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November Goalsetting – Ideas and Advice

As November 1st rapidly approaches, you might find yourself overwhelmed that there are only two more months of 2021. Remember all those goals you set back in January? Hopefully, they’re going well. If you’re a tightly wound, type-A personality like me, you may rely on organized to-do lists and goals to get you through not only each year, but also each month, week, or even day. Even if it’s not a habit you normally practice, sitting down and getting serious about your goals can be incredibly beneficial. You don’t need to wait until 2022 to set new goals – the first of each month is a great time to think about what you want to accomplish. Read along for some tips & tricks that will help you set your November goals.

write down your goals and track your progress

You are 42% more likely to achieve your goals if you write them down. The very act of physically writing down your goals on a piece of paper makes them more memorable and important to you. Instead of just thinking about your goals, taking the effort to write them down makes you more inclined to achieve them, making your effort worthwhile. Going back and rereading your goals periodically is also a great way to ensure that you achieve them. As you reread your words, try to visualize yourself attaining whatever goal you set. Before you know it, that visualization will become a reality!

set s.m.a.r.t goals

SMART goals are specific, measurable, attainable, relevant, and time-based. Let’s break that down:

Specific: Saying “I will do well in school” is not specific enough. How well will you do? What grades are you aiming for in each class? What GPA are you trying to achieve?

Measurable: A goal of “I will lose weight” is only attainable if you use the right measuring system. To measure how much weight you lose, you need to invest in a scale. Otherwise, you will only be able to guess if you are achieving your goal.

Attainable: We often fall into the trap of setting huge, unrealistic and unattainable goals. Though it might sound great, setting the goal of “I will earn $100,000 this month” when you are not even employed is not attainable. Make sure that as you set goals, you ensure that they are goals you can actually achieve.

Relevant: Irrelevant goals might be great in the long-term, but avoid setting goals that are simply irrelevant to your life at the moment. Saying “I’m going to backpack across Europe this year” when you know you are a full-time medical student simply isn’t relevant to what you are investing most of your time into – trying to become a doctor.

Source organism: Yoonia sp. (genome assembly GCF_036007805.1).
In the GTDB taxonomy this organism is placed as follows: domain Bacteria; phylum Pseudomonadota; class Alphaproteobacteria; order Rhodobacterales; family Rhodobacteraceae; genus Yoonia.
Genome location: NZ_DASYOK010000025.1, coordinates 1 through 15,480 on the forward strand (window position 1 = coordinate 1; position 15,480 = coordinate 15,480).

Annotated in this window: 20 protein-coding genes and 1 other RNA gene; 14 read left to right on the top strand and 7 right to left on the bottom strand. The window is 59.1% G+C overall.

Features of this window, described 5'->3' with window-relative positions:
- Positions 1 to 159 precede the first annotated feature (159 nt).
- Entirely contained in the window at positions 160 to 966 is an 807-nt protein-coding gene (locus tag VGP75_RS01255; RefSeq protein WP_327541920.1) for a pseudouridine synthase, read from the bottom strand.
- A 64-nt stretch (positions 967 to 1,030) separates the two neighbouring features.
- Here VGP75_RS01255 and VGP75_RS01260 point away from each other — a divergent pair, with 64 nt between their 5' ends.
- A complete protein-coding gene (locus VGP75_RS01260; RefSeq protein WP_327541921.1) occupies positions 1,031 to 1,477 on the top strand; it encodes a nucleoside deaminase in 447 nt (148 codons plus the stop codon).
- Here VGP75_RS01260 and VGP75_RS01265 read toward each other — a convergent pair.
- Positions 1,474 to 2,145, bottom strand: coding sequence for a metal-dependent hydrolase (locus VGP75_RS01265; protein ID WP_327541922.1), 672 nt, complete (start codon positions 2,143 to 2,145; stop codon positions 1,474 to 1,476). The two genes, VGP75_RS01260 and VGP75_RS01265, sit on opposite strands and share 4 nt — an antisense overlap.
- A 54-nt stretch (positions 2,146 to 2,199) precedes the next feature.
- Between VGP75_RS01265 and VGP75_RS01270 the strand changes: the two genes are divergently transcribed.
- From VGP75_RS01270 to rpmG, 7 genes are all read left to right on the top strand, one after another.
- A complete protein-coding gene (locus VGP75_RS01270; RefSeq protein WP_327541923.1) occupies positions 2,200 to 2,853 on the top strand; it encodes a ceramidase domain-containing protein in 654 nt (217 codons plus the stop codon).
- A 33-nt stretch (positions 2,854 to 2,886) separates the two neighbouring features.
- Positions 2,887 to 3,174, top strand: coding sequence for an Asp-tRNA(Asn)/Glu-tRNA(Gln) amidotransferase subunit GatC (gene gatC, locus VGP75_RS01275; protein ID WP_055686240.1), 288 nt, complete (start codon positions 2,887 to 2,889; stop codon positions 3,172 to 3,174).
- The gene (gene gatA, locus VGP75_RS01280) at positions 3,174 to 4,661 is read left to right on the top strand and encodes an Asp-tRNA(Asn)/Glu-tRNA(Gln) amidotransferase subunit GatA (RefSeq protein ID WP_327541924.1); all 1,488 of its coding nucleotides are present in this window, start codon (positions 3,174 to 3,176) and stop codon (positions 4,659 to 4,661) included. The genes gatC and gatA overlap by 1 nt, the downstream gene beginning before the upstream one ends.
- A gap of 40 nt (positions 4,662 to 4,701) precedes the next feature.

Time-Based: It’s incredibly important to set a deadline for achieving your goals. If you want to start cooking more, saying “I will try five new recipes” is not nearly as effective as setting a goal of “I will try five new recipes by November 30th.” The lack of a set deadline for your goals allows them to drag on, going week after week without being completed.

set short and long term goals

Short and long-term goals are both important. However, only setting one or the other often leaves us feeling lost. Setting only short-term goals leaves us unsure about what our long-term plans are, or what is most important to us in the long-term. Setting only long-term goals, on the other hand, leaves us unsure of what to do each day, week, or month to get closer to those goals farther in the future. During your November goal-setting, I suggest setting a couple of goals that you want to finish during certain weeks such as “I will finish my term paper by November 14th” as well as a couple of goals you give yourself all of November to complete like “I will apply to ten internships by the end of November.” This allows you to be more organized and to always feel like you have a purpose – even if you finish all of your short-term goals you’ll still have a few long-term ones to focus on.

set goals you’re passionate about

Setting goals you’re passionate about should come easily, but often it doesn’t. We often feel pressured by society to care about certain things or prioritize certain aspects of our lives over others. If you’re super passionate about your studies right now and you really hate the idea of going to the gym five times a week- don’t set that as your goal! Passion will fuel you to complete the goals you do set. If you don’t enjoy an activity it will be so much harder to complete a goal around it. Now, that’s not saying you should never set goals that involve doing things that are difficult for you – this is super important for self-growth! However, you should be excited about all of your goals, even the ones that you know will be challenging.

Now that we’ve reviewed some important tips for goal-setting, here are a few of my November goals in case you need inspiration:

  • Cook one new recipe from my cookbook each week
  • Exercise for at least 45 minutes at least five times each week
  • Read at least 2 books by the end of November
  • Attend at least 2 club meetings each week

Happy goal setting!

Kaleigh Pfohl

Fordham '23

Kaleigh is an International Political Economy major at Fordham and loves writing, reading, and social activism!
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